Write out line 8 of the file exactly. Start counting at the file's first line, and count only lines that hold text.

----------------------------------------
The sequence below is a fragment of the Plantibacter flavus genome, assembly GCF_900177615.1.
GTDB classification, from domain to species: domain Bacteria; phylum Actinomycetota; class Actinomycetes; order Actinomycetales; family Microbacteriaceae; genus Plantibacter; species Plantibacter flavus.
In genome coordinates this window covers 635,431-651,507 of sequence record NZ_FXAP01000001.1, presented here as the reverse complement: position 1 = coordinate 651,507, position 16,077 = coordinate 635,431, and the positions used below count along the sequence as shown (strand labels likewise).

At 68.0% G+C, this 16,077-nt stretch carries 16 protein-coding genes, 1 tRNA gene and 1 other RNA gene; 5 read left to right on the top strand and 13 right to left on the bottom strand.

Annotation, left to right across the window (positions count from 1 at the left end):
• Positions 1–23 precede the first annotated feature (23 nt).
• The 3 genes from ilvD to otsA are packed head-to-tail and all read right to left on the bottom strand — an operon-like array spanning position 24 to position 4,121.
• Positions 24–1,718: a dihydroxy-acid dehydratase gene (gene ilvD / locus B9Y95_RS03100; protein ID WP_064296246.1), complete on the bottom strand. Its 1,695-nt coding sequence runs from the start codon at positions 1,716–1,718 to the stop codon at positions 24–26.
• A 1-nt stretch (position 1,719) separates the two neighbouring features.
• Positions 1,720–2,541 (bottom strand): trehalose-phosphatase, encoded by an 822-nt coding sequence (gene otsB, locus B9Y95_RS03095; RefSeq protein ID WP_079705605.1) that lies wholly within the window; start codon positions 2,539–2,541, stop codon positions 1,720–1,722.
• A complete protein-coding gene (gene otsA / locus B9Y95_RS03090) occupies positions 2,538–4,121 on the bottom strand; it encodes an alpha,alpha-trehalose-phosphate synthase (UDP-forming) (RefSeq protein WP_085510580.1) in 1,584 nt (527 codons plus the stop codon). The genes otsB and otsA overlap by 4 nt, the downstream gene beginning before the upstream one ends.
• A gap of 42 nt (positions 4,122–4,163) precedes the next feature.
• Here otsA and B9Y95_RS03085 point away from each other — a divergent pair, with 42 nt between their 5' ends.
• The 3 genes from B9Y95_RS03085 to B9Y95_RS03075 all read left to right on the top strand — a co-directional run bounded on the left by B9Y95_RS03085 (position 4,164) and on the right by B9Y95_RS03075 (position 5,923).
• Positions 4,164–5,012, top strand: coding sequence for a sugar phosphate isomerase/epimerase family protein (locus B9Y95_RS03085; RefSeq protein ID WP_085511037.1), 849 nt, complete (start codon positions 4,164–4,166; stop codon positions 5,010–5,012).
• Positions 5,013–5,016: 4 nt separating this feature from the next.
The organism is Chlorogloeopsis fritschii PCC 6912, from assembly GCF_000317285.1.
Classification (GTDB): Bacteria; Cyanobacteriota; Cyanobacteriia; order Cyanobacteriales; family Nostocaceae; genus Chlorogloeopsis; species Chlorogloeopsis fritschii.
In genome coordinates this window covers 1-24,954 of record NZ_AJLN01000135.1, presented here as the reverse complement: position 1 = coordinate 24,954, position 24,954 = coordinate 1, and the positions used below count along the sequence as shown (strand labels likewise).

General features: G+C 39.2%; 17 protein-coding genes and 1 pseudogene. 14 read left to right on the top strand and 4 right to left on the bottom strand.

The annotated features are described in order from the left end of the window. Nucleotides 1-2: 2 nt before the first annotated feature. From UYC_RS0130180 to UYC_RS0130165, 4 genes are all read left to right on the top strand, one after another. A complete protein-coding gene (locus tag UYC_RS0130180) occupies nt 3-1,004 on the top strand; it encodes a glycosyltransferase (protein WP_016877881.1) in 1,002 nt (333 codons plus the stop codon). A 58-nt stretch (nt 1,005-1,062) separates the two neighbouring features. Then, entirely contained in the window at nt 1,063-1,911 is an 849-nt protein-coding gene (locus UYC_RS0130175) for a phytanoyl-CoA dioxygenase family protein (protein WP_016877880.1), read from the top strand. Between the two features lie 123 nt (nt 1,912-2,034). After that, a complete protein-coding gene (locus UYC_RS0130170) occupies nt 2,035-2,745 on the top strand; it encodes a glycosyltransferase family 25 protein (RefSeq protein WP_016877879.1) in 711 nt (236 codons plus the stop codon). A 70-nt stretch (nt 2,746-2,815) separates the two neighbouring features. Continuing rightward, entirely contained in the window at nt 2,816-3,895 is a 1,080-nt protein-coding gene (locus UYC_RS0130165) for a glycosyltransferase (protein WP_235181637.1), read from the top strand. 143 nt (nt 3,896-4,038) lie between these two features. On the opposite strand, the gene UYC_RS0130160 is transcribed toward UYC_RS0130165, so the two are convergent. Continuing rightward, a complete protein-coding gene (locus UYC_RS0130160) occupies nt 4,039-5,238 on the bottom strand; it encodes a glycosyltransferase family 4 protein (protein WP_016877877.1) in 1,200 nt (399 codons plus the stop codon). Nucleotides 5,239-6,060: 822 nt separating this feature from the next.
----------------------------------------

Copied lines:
• Positions 24–1,718: a dihydroxy-acid dehydratase gene (gene ilvD / locus B9Y95_RS03100; protein ID WP_064296246.1), complete on the bottom strand. Its 1,695-nt coding sequence runs from the start codon at positions 1,716–1,718 to the stop codon at positions 24–26.